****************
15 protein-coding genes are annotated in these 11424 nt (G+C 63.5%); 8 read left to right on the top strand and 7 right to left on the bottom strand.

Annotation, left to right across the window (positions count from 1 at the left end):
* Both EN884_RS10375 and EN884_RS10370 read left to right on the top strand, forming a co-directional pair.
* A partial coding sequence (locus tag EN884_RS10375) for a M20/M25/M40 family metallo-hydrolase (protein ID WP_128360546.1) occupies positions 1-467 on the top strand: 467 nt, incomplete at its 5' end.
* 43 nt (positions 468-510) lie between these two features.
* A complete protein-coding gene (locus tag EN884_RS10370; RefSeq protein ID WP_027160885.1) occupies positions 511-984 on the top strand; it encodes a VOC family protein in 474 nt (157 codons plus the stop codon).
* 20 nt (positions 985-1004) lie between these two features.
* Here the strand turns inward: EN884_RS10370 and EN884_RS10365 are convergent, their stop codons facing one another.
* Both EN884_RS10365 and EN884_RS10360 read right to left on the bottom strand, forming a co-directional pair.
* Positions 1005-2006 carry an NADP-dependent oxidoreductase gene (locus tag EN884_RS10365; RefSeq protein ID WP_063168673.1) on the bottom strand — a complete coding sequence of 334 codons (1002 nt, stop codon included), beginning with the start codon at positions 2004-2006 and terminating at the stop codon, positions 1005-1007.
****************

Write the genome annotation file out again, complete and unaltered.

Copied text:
15 protein-coding genes are annotated in these 11424 nt (G+C 63.5%); 8 read left to right on the top strand and 7 right to left on the bottom strand.

Annotation, left to right across the window (positions count from 1 at the left end):
* Both EN884_RS10375 and EN884_RS10370 read left to right on the top strand, forming a co-directional pair.
* A partial coding sequence (locus tag EN884_RS10375) for a M20/M25/M40 family metallo-hydrolase (protein ID WP_128360546.1) occupies positions 1-467 on the top strand: 467 nt, incomplete at its 5' end.
* 43 nt (positions 468-510) lie between these two features.
* A complete protein-coding gene (locus tag EN884_RS10370; RefSeq protein ID WP_027160885.1) occupies positions 511-984 on the top strand; it encodes a VOC family protein in 474 nt (157 codons plus the stop codon).
* 20 nt (positions 985-1004) lie between these two features.
* Here the strand turns inward: EN884_RS10370 and EN884_RS10365 are convergent, their stop codons facing one another.
* Both EN884_RS10365 and EN884_RS10360 read right to left on the bottom strand, forming a co-directional pair.
* Positions 1005-2006 carry an NADP-dependent oxidoreductase gene (locus tag EN884_RS10365; RefSeq protein ID WP_063168673.1) on the bottom strand — a complete coding sequence of 334 codons (1002 nt, stop codon included), beginning with the start codon at positions 2004-2006 and terminating at the stop codon, positions 1005-1007.